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Breast Milk Donation in the Muslim Population: Why It Is Possible
American Journal of Pediatrics
Volume 4, Issue 1, March 2018, Pages: 12-14
Received: Jan. 28, 2018; Accepted: Mar. 5, 2018; Published: Mar. 30, 2018
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Virginie Rigourd, Necker Enfants Malades Hospital, Paris, France
Muriel Nicloux, Necker Enfants Malades Hospital, Paris, France
Agnès Giuseppi, Necker Enfants Malades Hospital, Paris, France
Stéphanie Brunet, Necker Enfants Malades Hospital, Paris, France
Daniel Vaiman, Epigenetic and Physiopathology of Reproduction, Cochin Hospital, Paris, France
Rafik TerkiHassaine, West Algerian Pediatric Society, Oran, Algeria
Sabrina Jébali, Necker Enfants Malades Hospital, Paris, France
Zalfa Kanaan, Necker Enfants Malades Hospital, Paris, France
Azzedine Ayachi, Intercommunal André Grégoire Hospital, Montreuil, France
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Some mothers have negative ideas about human milk donation, especially in the Muslim population, because of the «milk brother-sister» concept, whereas infants are often in need of human milk. A mother delivered a very low birth-weight infant of 500 g after 26 weeks of amenorrhea. She was able to collect 200 mL of milk per day by four days after birth, 500ml/day after seven, and then up to 1.5 L/day. At the end of the hospitalization, the milk bank asked her if she was willing to donate her milk. She first refused to offer her milk for donation because of the «brother milk» concept. After discussion, the milk-bank team managed to convince the mother to donate the 179 Liters of milk not used by her baby. The two issues that may arise for a Muslim are whether they allowed to donate their own milk and whether their infant can receive donated milk. These issues were addressed by: i) performing a literature review covering all points of view of the religion concerning human milk donation, ii) seeking the expertise of religious figures, and iii) examining biological and genetic issues. Thus, religious, cultural, biological, and epigenetic aspects all support milk donation by Muslim mothers to milk banks and allow children to receive donated milk. Milk banks should be created in Muslim countries to promote the health of pre-term infants.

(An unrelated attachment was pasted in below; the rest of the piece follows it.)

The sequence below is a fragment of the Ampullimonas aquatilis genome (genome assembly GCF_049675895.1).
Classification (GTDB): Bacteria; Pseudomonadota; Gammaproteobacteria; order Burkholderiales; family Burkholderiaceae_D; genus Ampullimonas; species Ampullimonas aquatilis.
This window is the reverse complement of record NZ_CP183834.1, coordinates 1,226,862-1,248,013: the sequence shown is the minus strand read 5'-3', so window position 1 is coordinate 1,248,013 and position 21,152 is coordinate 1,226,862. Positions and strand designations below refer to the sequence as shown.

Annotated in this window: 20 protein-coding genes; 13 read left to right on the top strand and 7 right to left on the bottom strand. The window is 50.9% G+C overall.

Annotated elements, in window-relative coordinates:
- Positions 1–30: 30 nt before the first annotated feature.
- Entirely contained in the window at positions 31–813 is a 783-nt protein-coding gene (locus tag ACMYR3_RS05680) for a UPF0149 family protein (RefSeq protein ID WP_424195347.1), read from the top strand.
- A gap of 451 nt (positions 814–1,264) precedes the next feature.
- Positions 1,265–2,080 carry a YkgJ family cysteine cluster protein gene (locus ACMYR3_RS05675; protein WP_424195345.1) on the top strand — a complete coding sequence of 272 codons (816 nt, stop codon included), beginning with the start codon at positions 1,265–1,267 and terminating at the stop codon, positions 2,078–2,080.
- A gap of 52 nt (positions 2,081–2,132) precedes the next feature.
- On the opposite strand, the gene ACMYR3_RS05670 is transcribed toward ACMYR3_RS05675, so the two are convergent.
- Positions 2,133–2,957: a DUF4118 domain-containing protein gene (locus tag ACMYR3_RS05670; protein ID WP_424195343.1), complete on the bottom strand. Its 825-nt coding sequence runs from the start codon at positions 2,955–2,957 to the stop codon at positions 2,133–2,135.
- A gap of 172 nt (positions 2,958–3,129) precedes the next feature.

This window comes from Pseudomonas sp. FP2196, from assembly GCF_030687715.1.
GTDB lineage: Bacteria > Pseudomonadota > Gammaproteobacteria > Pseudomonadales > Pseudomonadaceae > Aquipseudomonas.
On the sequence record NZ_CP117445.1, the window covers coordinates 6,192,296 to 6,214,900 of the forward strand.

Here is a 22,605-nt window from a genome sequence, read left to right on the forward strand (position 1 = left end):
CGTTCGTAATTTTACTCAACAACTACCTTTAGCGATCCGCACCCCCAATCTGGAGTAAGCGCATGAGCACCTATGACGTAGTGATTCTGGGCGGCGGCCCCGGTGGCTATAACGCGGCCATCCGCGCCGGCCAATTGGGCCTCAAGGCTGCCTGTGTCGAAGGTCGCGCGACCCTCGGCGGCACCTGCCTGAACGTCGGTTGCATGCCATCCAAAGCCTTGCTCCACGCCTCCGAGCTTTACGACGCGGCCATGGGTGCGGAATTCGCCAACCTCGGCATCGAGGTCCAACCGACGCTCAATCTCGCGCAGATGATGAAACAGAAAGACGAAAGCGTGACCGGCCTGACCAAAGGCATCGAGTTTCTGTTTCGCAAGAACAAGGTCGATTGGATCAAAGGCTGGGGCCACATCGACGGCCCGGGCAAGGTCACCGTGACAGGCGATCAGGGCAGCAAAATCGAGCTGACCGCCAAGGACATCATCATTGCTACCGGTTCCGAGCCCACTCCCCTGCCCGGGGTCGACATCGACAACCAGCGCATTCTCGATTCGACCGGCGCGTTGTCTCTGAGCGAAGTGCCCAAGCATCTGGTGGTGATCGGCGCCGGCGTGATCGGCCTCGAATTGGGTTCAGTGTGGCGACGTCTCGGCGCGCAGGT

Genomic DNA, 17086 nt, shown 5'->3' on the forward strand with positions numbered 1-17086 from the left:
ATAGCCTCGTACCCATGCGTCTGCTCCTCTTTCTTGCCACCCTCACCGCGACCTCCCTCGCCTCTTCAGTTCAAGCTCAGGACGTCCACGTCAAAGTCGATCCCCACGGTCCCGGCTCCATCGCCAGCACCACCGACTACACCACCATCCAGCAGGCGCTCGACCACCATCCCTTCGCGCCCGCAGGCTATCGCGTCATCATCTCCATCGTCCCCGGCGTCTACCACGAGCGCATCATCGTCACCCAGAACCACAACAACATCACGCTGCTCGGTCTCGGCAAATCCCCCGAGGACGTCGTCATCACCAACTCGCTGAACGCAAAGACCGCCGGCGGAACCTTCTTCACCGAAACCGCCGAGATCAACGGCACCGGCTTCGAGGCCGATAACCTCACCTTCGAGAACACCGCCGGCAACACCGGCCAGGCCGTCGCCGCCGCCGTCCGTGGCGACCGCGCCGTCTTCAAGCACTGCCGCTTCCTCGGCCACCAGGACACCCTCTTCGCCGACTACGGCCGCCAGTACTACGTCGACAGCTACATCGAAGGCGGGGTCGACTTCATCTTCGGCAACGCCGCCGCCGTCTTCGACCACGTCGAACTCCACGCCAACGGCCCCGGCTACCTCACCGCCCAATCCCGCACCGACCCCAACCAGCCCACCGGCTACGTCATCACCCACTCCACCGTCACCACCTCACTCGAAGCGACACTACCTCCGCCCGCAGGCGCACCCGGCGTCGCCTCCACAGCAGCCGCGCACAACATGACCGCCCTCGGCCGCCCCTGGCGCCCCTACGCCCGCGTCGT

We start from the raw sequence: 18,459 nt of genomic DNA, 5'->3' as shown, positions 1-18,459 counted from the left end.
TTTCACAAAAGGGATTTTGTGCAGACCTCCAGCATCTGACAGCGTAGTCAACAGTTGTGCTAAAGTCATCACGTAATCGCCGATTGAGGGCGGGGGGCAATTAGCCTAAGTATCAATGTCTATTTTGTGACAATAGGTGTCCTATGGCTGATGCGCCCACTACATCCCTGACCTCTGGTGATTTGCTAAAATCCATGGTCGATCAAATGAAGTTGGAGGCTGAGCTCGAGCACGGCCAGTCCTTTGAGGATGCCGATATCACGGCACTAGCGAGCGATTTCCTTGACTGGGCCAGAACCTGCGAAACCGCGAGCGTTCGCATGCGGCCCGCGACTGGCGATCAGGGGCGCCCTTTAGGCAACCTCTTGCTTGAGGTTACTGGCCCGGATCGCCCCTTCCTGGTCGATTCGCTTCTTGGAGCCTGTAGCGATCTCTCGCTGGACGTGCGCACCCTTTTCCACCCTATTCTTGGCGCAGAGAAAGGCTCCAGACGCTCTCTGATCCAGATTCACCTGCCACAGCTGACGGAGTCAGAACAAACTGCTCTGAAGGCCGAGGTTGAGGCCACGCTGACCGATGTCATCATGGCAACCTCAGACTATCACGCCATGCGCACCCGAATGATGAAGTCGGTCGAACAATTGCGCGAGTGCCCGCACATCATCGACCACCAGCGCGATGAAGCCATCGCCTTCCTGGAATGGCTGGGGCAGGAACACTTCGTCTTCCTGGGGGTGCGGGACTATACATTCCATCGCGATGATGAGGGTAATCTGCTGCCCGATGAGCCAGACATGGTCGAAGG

Human Milk Bank, Muslim, Milk Donation, Preterm, Breastfeeding
To cite this article
Virginie Rigourd, Muriel Nicloux, Agnès Giuseppi, Stéphanie Brunet, Daniel Vaiman, Rafik TerkiHassaine, Sabrina Jébali, Zalfa Kanaan, Azzedine Ayachi, Breast Milk Donation in the Muslim Population: Why It Is Possible, American Journal of Pediatrics. Vol. 4, No. 1, 2018, pp. 12-14. doi: 10.11648/j.ajp.20180401.13
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This article is an open access article distributed under the Creative Commons Attribution License ( which permits unrestricted use, distribution, and reproduction in any medium, provided the original work is properly cited.
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